How has the onsite audience reacted so far?
So far, I’ve been onsite in D.C. twice. The first time was to march the sign that says “Your message here” for the website and promotional purposes.

When I returned to D.C. for the first march (November 1st), I brought the first thirty signs with me. When I arrived at Lafayette Square, about twenty-five yards of sidewalk directly in front of the White House was blocked off by construction. The police officer on duty overheard me talking to my photographers, troubleshooting out loud if I should walk in front of the construction fence, or if it was going to be there for a while and I should consider shooting all photos from an angle. He told me that the fence would be up through the inauguration, and then wanted to know if I was a protestor. The conversation went something like this:

Police: “Before you plan any further, I have to ask, are you protesting something here today?”

Me: “Not exactly. It’s an art project.”

Police: “Those look like protest signs.”

Me: “They are supposed to look like protest signs, but they are actually messages from other people. Why are you asking?”

Police: “Well, you can’t protest on the sidewalk in front of the White House.”

Me: “Well, what counts as protest language?”

Police: “They don’t tell us that.”

Me: “So because these look like protest signs, regardless of what they say, I won’t get harassed by the Secret Service if I walk in the street right next to the sidewalk?”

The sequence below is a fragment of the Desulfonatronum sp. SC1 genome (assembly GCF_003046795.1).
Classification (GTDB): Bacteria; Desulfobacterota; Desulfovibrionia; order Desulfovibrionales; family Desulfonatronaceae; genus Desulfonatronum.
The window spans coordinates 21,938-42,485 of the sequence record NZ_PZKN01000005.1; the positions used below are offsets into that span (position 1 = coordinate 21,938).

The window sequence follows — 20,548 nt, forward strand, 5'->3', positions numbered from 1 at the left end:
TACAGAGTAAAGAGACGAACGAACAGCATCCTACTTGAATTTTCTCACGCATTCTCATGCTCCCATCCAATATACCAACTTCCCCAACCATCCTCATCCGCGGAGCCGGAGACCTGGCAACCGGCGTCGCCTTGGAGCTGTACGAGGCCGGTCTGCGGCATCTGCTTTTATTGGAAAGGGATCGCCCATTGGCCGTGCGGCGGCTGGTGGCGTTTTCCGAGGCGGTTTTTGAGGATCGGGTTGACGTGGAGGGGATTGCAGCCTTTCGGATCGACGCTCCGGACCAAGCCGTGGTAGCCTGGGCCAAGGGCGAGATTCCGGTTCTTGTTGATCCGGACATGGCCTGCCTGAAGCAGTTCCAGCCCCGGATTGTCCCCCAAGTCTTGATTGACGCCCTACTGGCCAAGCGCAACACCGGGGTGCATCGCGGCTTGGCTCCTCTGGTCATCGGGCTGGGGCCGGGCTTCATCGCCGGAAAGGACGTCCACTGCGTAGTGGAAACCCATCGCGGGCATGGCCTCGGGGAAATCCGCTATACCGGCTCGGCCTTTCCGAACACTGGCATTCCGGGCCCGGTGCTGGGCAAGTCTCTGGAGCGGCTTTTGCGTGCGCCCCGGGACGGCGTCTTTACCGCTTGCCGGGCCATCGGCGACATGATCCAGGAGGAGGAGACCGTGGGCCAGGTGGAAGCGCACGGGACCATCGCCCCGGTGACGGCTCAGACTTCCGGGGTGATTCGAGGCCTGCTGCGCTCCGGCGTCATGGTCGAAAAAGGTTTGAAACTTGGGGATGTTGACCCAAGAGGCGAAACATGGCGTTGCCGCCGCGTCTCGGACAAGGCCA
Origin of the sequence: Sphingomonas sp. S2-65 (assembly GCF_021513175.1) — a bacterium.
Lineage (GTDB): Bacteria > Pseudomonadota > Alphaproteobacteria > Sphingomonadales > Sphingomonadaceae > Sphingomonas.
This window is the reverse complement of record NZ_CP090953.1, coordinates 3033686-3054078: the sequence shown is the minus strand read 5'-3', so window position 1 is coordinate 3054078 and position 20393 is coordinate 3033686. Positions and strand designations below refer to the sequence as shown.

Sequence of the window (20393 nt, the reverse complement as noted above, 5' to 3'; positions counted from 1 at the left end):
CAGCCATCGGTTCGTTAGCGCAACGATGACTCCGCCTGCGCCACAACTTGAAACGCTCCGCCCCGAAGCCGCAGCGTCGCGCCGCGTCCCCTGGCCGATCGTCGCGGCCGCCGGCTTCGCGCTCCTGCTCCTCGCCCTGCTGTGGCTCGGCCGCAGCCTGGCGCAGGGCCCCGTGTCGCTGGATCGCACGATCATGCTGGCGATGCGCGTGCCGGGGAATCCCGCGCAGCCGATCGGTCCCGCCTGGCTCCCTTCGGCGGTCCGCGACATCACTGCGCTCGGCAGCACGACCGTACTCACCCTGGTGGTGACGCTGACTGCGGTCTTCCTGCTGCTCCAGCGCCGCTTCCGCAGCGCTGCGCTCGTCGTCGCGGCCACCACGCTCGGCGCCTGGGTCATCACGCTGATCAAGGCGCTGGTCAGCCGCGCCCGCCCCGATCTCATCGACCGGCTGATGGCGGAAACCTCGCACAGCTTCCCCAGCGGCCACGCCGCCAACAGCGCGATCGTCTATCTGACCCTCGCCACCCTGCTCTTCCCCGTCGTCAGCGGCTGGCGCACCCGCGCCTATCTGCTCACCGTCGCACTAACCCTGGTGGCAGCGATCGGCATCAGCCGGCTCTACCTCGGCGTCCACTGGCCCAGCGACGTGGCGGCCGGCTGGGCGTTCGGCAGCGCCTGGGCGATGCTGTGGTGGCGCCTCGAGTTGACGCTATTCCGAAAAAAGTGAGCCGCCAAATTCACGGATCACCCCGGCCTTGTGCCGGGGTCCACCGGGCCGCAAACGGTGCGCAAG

Police: “Correct.”

I decided, in the moment, to march in the street, right next to the sidewalk. But I’m definitely thinking about all the questions this conversation brings to light and potentially making a different choice at the next two marches.

I mean, the obvious question remains: Is this a protest or an art piece? But I think I am more interested in a conversation about the borders of “protest” and “art.” In the same way that the physical space in front of the White House has become this gray territory where it is wildly unclear what type of speech or behavior is allowed, I think there is gray territory between protest and art. My hope is that this work sort of camps out in that space and makes us think about it.

While it’s unclear if this is “protest language,” would you say that this work is political in nature?
I think political art is work that has a tangible outcome—consequences in the real world. I’m thinking of the work of an artist like Tania Bruguera. At the 2009 Havana Biennial, she did this piece called Tatlin’s Whisper. She set up a podium, and any one could go to the mic for one minute and say whatever they wanted. To create a free speech zone in Cuba is an artistic choice with actual consequences.

So is PSA political? The signs, the site of the White House and the marching certainly reference what we know to read as “political” in contemporary culture. I think artists have this beautiful calling to occupy a space where we can observe and comment upon and reflect back what we witness and experience around us in such a way that it makes us think differently about politics or social injustice or whatever. And to challenge ideas and create new knowledge through our language of imagery, texts, actions, creative expression, etc.—it is such a gift—and I think it’s critical that we do so.